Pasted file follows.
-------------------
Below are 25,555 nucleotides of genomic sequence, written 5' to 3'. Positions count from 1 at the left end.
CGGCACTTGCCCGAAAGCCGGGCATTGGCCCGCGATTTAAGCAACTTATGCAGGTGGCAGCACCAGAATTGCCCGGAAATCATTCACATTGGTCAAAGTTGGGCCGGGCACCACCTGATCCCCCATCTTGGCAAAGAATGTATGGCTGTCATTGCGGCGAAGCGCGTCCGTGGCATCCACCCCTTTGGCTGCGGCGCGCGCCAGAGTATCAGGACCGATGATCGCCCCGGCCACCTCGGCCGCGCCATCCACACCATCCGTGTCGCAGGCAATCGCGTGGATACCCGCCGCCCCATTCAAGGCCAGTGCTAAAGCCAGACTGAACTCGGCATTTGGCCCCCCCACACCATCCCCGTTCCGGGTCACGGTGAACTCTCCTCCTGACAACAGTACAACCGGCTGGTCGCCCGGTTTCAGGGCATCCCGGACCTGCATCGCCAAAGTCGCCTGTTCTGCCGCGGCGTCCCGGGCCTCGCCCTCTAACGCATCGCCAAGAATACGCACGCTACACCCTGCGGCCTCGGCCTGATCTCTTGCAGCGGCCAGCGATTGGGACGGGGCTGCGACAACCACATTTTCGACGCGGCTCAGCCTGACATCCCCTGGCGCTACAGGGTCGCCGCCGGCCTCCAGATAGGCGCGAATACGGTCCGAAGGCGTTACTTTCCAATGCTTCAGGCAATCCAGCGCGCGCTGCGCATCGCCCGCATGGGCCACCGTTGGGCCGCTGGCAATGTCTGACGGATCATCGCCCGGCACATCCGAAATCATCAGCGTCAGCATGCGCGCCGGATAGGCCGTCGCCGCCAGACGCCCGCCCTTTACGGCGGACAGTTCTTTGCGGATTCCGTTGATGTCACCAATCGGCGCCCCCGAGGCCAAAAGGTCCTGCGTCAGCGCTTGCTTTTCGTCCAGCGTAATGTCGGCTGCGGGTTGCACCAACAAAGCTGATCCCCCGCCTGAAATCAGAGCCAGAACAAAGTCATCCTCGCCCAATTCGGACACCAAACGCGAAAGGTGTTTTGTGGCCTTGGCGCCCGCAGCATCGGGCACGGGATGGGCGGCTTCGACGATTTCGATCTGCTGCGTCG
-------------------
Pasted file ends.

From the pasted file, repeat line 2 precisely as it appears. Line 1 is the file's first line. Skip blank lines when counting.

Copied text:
CGGCACTTGCCCGAAAGCCGGGCATTGGCCCGCGATTTAAGCAACTTATGCAGGTGGCAGCACCAGAATTGCCCGGAAATCATTCACATTGGTCAAAGTTGGGCCGGGCACCACCTGATCCCCCATCTTGGCAAAGAATGTATGGCTGTCATTGCGGCGAAGCGCGTCCGTGGCATCCACCCCTTTGGCTGCGGCGCGCGCCAGAGTATCAGGACCGATGATCGCCCCGGCCACCTCGGCCGCGCCATCCACACCATCCGTGTCGCAGGCAATCGCGTGGATACCCGCCGCCCCATTCAAGGCCAGTGCTAAAGCCAGACTGAACTCGGCATTTGGCCCCCCCACACCATCCCCGTTCCGGGTCACGGTGAACTCTCCTCCTGACAACAGTACAACCGGCTGGTCGCCCGGTTTCAGGGCATCCCGGACCTGCATCGCCAAAGTCGCCTGTTCTGCCGCGGCGTCCCGGGCCTCGCCCTCTAACGCATCGCCAAGAATACGCACGCTACACCCTGCGGCCTCGGCCTGATCTCTTGCAGCGGCCAGCGATTGGGACGGGGCTGCGACAACCACATTTTCGACGCGGCTCAGCCTGACATCCCCTGGCGCTACAGGGTCGCCGCCGGCCTCCAGATAGGCGCGAATACGGTCCGAAGGCGTTACTTTCCAATGCTTCAGGCAATCCAGCGCGCGCTGCGCATCGCCCGCATGGGCCACCGTTGGGCCGCTGGCAATGTCTGACGGATCATCGCCCGGCACATCCGAAATCATCAGCGTCAGCATGCGCGCCGGATAGGCCGTCGCCGCCAGACGCCCGCCCTTTACGGCGGACAGTTCTTTGCGGATTCCGTTGATGTCACCAATCGGCGCCCCCGAGGCCAAAAGGTCCTGCGTCAGCGCTTGCTTTTCGTCCAGCGTAATGTCGGCTGCGGGTTGCACCAACAAAGCTGATCCCCCGCCTGAAATCAGAGCCAGAACAAAGTCATCCTCGCCCAATTCGGACACCAAACGCGAAAGGTGTTTTGTGGCCTTGGCGCCCGCAGCATCGGGCACGGGATGGGCGGCTTCGACGATTTCGATCTGCTGCGTCG